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The AUD in July 2022

AUD/USD opened the month at 0.6903, fell to a monthly low of 0.6682 on July 14 and hit a high of 0.7032 on July 29 before closing the month at 0.6985 .

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The AUD in July 2022

AUD/USD opened the month at 0.6903, fell to a monthly low of 0.6682 on July 14 and hit a high of 0.7032 on July 29 before closing the month at 0.6985 . AUD volatility in July continued to be driven primarily by swings in global risk sentiment; mainly negative in the first half of July before a reversal of the situation from the middle of the month.

Low risk appetite at the start of July reflected growing concerns about a significant global growth slowdown/possible recession, heightened by weaker-than-expected incoming US economic data (e.g. ISM manufacturing), as well as heightened fears that Russia is militarizing the gas supply. , which could condemn the euro zone to recession.

The AUD enjoyed a temporary boost on July 4-5 amid reports that President Biden was planning to cut Chinese import tariffs and then the RBA to raise the spot rate by 50 basis points. This AUD strength proved short-lived as fears of slowing global growth intensified, which was reflected in Brent oil prices falling more than 9%, while the The USD relied on what was seen as a ‘hawkish’ FOMC meeting minutes from June, which included a reference to an upward price revision. inflation forecasts.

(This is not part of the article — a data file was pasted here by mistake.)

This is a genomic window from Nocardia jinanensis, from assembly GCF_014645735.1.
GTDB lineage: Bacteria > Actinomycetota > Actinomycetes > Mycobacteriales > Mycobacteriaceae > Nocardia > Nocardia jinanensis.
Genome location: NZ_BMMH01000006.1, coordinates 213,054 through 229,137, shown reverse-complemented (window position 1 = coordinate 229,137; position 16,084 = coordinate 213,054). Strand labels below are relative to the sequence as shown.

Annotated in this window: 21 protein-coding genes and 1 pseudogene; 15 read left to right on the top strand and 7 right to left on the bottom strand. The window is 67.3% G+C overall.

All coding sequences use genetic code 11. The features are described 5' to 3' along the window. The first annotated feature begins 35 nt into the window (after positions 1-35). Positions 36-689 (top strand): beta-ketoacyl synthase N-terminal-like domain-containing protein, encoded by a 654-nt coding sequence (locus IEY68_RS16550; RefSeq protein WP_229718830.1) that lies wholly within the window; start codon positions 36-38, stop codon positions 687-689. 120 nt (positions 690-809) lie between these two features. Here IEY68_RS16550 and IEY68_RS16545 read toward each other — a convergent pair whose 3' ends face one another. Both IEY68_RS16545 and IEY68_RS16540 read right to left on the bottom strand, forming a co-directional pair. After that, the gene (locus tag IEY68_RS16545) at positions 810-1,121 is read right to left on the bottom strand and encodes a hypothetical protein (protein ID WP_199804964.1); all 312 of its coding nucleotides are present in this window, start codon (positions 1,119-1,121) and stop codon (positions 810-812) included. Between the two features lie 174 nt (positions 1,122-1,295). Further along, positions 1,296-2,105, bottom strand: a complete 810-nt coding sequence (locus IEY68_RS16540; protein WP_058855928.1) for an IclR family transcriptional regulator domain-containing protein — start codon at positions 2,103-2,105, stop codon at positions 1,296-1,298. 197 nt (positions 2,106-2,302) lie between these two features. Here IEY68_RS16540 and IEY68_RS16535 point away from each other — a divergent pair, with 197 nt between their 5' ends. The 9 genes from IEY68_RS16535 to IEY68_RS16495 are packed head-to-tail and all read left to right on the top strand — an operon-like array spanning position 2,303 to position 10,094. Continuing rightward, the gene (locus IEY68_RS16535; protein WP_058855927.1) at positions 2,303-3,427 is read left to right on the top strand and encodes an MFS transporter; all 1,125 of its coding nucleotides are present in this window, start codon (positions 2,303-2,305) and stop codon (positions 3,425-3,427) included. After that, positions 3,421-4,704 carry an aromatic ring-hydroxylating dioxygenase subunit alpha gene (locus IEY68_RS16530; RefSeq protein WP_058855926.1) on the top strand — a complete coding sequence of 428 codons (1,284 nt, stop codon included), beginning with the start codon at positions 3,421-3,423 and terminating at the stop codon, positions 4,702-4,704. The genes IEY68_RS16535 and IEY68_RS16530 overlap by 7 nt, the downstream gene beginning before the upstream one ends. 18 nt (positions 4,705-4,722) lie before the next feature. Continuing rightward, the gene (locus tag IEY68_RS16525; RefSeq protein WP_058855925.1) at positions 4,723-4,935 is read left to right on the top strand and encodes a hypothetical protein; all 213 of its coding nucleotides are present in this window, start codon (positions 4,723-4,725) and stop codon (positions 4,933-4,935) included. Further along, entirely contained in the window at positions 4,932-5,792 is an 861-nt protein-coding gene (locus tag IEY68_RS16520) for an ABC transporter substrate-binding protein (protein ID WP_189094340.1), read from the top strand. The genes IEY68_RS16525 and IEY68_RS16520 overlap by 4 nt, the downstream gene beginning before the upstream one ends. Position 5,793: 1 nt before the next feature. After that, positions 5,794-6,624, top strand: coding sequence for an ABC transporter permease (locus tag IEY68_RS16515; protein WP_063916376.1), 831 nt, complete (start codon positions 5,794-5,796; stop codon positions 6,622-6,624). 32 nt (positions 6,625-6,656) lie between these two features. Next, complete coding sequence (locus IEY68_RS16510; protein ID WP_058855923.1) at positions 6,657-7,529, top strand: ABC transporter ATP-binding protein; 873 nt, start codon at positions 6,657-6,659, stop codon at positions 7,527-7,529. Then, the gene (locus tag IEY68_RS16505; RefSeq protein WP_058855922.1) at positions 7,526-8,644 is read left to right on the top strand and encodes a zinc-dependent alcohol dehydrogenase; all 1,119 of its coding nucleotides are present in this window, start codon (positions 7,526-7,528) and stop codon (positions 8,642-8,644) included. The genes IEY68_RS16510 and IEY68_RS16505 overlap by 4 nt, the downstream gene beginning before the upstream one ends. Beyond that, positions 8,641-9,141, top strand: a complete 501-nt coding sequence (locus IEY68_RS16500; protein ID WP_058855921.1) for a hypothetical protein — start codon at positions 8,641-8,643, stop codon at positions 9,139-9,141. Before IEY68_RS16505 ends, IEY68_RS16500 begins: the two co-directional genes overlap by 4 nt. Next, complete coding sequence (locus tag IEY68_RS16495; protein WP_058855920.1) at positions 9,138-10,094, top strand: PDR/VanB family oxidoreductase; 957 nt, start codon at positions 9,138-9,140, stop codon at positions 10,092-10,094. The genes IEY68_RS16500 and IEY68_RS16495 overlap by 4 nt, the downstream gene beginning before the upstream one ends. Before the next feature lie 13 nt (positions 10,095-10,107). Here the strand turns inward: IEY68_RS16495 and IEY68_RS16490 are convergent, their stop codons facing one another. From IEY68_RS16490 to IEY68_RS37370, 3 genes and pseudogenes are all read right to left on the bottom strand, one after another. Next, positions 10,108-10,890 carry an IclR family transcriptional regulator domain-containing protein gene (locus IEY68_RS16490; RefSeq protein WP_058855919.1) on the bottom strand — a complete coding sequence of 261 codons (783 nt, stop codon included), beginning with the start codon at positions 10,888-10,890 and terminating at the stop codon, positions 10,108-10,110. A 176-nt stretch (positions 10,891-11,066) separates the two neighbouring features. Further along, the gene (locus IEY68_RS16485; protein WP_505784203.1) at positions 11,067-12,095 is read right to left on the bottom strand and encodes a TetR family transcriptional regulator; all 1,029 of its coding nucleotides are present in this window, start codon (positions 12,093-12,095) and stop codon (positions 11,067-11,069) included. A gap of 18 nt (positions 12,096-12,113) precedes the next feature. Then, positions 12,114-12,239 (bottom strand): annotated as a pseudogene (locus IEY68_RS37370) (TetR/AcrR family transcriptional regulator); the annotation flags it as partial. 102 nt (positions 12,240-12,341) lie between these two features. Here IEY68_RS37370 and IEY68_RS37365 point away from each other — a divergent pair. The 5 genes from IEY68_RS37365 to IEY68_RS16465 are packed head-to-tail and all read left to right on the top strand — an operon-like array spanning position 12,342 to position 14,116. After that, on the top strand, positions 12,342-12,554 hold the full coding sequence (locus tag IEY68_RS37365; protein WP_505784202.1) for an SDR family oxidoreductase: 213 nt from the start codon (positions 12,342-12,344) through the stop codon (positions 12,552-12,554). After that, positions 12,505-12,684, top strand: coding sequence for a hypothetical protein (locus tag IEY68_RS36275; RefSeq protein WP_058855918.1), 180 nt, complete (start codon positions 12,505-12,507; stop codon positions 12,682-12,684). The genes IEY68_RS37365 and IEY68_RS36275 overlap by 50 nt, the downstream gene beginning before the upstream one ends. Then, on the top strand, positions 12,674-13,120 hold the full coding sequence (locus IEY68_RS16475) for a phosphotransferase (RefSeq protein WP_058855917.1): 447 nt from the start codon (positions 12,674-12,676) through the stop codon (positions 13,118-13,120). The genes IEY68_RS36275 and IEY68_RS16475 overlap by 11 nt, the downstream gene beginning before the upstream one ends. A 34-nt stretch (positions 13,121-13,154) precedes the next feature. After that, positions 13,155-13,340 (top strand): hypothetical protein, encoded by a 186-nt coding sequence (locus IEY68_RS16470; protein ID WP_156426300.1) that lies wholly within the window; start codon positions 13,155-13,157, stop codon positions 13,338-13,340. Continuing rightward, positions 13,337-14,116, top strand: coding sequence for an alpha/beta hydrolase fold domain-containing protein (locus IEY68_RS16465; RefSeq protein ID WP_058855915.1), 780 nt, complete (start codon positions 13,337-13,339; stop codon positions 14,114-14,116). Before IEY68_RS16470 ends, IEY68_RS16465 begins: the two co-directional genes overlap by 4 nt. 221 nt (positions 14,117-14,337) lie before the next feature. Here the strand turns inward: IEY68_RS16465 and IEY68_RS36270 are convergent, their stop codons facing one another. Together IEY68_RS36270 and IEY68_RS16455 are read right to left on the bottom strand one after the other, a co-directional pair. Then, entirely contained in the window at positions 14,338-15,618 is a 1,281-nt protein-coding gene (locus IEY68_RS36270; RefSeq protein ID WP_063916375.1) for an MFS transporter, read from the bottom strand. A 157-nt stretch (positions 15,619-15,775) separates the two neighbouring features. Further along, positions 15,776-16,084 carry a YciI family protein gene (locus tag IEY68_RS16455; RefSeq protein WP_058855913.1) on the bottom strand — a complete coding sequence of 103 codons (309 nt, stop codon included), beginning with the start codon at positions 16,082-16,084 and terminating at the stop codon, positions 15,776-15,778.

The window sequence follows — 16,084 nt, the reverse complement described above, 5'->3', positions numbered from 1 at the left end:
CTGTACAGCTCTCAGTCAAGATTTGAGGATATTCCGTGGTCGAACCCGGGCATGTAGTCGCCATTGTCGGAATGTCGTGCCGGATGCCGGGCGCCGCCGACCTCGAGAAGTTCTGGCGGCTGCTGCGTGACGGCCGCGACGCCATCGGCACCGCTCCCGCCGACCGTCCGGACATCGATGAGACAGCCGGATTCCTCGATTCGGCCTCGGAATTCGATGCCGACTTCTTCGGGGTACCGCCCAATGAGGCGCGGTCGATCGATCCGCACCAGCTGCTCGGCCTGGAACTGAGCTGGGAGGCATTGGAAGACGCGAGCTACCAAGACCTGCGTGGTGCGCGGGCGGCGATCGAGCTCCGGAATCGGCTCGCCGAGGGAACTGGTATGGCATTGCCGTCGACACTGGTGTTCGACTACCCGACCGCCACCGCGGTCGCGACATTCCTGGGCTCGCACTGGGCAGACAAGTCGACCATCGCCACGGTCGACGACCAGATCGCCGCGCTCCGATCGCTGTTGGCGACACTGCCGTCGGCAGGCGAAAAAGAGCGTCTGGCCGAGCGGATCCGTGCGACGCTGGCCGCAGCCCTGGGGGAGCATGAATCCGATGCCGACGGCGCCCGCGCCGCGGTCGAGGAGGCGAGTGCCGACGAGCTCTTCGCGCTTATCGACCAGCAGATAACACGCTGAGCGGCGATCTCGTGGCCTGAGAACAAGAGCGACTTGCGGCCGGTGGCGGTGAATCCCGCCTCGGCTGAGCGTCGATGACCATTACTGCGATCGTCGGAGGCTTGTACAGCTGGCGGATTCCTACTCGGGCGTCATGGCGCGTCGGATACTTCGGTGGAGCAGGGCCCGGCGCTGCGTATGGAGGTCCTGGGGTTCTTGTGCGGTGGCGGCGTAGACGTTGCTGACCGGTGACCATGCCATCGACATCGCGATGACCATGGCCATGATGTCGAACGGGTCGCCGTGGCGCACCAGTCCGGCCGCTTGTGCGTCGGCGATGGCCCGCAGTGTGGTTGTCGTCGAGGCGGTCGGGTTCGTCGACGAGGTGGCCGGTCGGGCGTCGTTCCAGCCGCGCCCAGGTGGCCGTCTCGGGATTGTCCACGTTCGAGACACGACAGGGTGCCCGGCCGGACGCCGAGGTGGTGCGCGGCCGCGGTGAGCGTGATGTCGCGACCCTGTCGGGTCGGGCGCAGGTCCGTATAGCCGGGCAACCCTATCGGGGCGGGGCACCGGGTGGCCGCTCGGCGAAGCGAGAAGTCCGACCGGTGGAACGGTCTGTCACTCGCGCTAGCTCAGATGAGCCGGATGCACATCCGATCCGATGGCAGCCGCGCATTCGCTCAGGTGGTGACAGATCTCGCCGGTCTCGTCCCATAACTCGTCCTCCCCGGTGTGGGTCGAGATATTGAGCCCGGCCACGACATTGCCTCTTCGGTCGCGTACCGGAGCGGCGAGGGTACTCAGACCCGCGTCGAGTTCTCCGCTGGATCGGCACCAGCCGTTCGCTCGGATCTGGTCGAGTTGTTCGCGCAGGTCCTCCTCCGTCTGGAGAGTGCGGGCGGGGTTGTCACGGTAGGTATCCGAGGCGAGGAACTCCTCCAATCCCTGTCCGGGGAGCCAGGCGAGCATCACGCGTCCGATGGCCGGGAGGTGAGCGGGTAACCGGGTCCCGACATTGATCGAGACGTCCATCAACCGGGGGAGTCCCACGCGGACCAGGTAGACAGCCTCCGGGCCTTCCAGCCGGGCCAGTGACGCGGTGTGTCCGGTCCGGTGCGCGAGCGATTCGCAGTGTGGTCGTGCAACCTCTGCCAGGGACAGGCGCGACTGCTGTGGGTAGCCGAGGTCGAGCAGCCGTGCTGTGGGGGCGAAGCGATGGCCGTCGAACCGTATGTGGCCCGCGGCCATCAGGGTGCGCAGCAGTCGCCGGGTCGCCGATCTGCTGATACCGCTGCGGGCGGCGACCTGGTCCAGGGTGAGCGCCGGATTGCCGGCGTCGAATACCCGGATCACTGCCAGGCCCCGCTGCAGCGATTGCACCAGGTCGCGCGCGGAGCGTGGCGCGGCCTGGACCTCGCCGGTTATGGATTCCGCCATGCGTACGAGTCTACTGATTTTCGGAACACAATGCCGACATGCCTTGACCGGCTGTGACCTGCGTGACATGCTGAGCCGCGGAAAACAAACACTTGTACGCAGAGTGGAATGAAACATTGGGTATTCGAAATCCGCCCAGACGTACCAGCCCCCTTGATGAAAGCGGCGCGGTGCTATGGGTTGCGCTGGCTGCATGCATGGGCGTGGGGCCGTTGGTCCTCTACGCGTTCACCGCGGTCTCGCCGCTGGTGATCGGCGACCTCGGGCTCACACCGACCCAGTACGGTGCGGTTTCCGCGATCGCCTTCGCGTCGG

Another slippage in AUD/USD followed June’s US CPI report (headline +9.1% vs. +8.8% expected), prompting fears that the Fed could hike 100bps on of its next meeting (Bostic of the Fed noting, after the CPI, that “Eeverything is at stake ”). Eurozone inflation then reached a new record (+8.6%), supporting a possible 50 basis point hike by the ECB. Inflation in the UK also surprised on the upside (but not in Canada) ahead of Australia’s Q2 CPI report later in the month, which was broadly in line with forecasts (1.8% headline, core 1.5%), helping to erase market expectations for a 75 basis point rise in the RBA in August. .

The second half of July was characterized by improving risk sentiment with US stock markets rising, and where for the most part US earnings reports inbound did not validate fears of earnings losses/ sharply lowered forecasts. The resumption of gas supplies from the EU has also helped, although at a much reduced rate. On July 27, the Fed carried out what markets saw as a “dovish” 75 basis point rate hike, leading to lower bond yields/equity gains which hurt the USD and lifted the AUD. These currency movements were amplified a day later after the United States recorded a second consecutive quarter of negative GDP growth (-0.9%).

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